The C.A.M. Report
Complementary and Alternative Medicine: Fair, Balanced, and to the Point
  • About this web log

    This blog ran from 2006 to 2016 and was intended as an objective and dispassionate source of information on the latest CAM research. Since my background is in pharmacy and allopathic medicine, I view all CAM as advancing through the development pipeline to eventually become integrated into mainstream medical practice. Some will succeed while others fail. But all are treated fairly here.

  • About the author

    John Russo, Jr., PharmD, is president of The MedCom Resource, Inc. Previously, he was senior vice president of medical communications at, a complementary and alternative medicine website.

  • Common sense considerations

    The material on this weblog is for informational purposes. It is not medical advice or counsel. Be smart, consult your health professional before using CAM.

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  • Recent Comments

    Task-oriented biofeedback improves gait in stroke patients

    Researchers from the Don Gnocchi Foundation I.R.C.C.S., in Milan, Italy tell us electromyographic biofeedback (EMG-BFB) shows equivocal benefits on gait retraining after stroke.

    In this study they evaluated EMG-BFB applied in a task-oriented approach to increase peak ankle power of the affected leg and gait velocity in patients with hemiparesis.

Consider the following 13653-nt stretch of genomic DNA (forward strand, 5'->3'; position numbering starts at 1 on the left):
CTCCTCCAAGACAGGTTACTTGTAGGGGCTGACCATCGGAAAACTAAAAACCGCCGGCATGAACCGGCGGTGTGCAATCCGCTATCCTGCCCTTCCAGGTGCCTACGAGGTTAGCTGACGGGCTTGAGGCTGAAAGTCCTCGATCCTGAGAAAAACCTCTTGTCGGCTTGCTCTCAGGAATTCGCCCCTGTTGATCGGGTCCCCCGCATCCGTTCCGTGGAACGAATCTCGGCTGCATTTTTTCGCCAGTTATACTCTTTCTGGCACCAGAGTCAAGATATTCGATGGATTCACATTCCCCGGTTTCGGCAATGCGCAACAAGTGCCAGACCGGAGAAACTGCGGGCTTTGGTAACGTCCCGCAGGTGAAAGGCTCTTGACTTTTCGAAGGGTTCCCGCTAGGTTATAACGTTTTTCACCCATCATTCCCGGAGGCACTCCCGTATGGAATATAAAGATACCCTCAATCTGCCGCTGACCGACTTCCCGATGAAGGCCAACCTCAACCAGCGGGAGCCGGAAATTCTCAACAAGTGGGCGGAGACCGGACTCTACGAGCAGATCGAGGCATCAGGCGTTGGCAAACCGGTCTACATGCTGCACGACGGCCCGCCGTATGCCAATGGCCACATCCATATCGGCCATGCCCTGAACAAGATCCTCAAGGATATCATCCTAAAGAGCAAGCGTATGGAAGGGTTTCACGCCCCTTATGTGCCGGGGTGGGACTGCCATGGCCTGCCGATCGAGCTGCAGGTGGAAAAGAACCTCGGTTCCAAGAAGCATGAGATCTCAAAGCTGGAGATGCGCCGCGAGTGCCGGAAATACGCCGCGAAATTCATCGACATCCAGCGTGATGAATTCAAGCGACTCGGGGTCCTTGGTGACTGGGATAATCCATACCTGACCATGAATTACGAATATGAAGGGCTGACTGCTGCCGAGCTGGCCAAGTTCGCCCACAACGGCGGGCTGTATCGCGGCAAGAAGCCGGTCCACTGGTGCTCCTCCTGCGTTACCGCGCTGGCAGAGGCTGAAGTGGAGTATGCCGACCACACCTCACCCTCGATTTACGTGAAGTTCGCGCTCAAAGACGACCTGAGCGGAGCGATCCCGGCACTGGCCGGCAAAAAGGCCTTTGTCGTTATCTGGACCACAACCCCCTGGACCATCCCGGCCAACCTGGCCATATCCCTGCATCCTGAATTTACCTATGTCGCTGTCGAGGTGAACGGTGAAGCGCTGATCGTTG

First, the details.

    • 20 patients with chronic mild-to-moderate partial paralysis affecting only one side of the body were randomly assigned to EMG-BFB or a control group that received conventional therapy.
    • EMG-BFB involved the triceps surae during functional gait activities.
    • Treatment was administered with a fading frequency of BFB application and an increasing variability in gait activities.
    • Both groups had 20 treatments of 45 minutes each, including at least 15 minutes of walking-related therapy for the control group.
    • Follow-up gait analysis was obtained 6 weeks after training.

    And, the results.

    • BFB treatment led to significant increases in peak ankle power at push-off with significant increases in velocity and stride length.
    • The increases remained significant at 6 weeks.
    • The control group showed no improvement.

    The bottom line?

    The authors concluded, “A task-oriented BFB treatment was effective.”

    They would like to see studies in more severely impaired patients.

    1/8/10 22:00 JR

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